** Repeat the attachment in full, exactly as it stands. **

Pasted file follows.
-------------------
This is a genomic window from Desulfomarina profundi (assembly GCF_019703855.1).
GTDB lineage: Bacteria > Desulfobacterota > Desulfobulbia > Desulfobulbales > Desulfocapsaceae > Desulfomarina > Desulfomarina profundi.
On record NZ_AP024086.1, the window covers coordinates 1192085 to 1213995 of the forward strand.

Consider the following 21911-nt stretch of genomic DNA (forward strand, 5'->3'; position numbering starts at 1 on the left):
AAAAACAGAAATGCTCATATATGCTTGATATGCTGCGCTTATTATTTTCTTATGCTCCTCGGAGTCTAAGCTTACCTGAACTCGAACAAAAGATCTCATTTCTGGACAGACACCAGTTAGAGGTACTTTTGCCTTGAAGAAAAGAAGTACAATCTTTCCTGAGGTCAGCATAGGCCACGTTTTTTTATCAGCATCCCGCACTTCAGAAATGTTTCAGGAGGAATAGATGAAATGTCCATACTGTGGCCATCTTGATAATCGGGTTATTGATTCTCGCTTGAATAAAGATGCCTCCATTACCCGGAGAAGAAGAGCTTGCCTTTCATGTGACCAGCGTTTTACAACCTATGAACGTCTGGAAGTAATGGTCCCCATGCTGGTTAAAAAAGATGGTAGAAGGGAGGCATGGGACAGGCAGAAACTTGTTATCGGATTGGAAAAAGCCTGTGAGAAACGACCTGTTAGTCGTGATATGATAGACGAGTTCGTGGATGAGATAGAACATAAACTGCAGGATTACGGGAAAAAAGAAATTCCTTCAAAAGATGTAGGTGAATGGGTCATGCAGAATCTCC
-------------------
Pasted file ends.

This is a genomic window from Desulfomarina profundi (assembly GCF_019703855.1).
GTDB lineage: Bacteria > Desulfobacterota > Desulfobulbia > Desulfobulbales > Desulfocapsaceae > Desulfomarina > Desulfomarina profundi.
On record NZ_AP024086.1, the window covers coordinates 1192085 to 1213995 of the forward strand.

Consider the following 21911-nt stretch of genomic DNA (forward strand, 5'->3'; position numbering starts at 1 on the left):
AAAAACAGAAATGCTCATATATGCTTGATATGCTGCGCTTATTATTTTCTTATGCTCCTCGGAGTCTAAGCTTACCTGAACTCGAACAAAAGATCTCATTTCTGGACAGACACCAGTTAGAGGTACTTTTGCCTTGAAGAAAAGAAGTACAATCTTTCCTGAGGTCAGCATAGGCCACGTTTTTTTATCAGCATCCCGCACTTCAGAAATGTTTCAGGAGGAATAGATGAAATGTCCATACTGTGGCCATCTTGATAATCGGGTTATTGATTCTCGCTTGAATAAAGATGCCTCCATTACCCGGAGAAGAAGAGCTTGCCTTTCATGTGACCAGCGTTTTACAACCTATGAACGTCTGGAAGTAATGGTCCCCATGCTGGTTAAAAAAGATGGTAGAAGGGAGGCATGGGACAGGCAGAAACTTGTTATCGGATTGGAAAAAGCCTGTGAGAAACGACCTGTTAGTCGTGATATGATAGACGAGTTCGTGGATGAGATAGAACATAAACTGCAGGATTACGGGAAAAAAGAAATTCCTTCAAAAGATGTAGGTGAATGGGTCATGCAGAATCTCC